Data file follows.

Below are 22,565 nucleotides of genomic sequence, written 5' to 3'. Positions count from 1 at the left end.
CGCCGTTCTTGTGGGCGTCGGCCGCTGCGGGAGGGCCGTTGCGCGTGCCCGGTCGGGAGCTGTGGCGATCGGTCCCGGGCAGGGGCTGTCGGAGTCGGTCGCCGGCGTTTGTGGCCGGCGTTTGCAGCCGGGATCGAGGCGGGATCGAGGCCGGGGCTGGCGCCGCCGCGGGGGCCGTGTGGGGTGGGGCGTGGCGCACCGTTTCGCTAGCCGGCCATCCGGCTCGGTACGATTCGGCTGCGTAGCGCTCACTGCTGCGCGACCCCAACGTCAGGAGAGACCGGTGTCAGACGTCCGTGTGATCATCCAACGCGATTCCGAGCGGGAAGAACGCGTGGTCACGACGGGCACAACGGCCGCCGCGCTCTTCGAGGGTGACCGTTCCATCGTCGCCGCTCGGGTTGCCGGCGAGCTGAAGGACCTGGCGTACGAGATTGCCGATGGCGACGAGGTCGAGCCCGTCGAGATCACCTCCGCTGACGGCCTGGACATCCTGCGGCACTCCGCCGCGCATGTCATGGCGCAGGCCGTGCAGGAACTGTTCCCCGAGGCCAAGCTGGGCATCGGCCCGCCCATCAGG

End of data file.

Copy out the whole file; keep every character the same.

Below are 22,565 nucleotides of genomic sequence, written 5' to 3'. Positions count from 1 at the left end.
CGCCGTTCTTGTGGGCGTCGGCCGCTGCGGGAGGGCCGTTGCGCGTGCCCGGTCGGGAGCTGTGGCGATCGGTCCCGGGCAGGGGCTGTCGGAGTCGGTCGCCGGCGTTTGTGGCCGGCGTTTGCAGCCGGGATCGAGGCGGGATCGAGGCCGGGGCTGGCGCCGCCGCGGGGGCCGTGTGGGGTGGGGCGTGGCGCACCGTTTCGCTAGCCGGCCATCCGGCTCGGTACGATTCGGCTGCGTAGCGCTCACTGCTGCGCGACCCCAACGTCAGGAGAGACCGGTGTCAGACGTCCGTGTGATCATCCAACGCGATTCCGAGCGGGAAGAACGCGTGGTCACGACGGGCACAACGGCCGCCGCGCTCTTCGAGGGTGACCGTTCCATCGTCGCCGCTCGGGTTGCCGGCGAGCTGAAGGACCTGGCGTACGAGATTGCCGATGGCGACGAGGTCGAGCCCGTCGAGATCACCTCCGCTGACGGCCTGGACATCCTGCGGCACTCCGCCGCGCATGTCATGGCGCAGGCCGTGCAGGAACTGTTCCCCGAGGCCAAGCTGGGCATCGGCCCGCCCATCAGG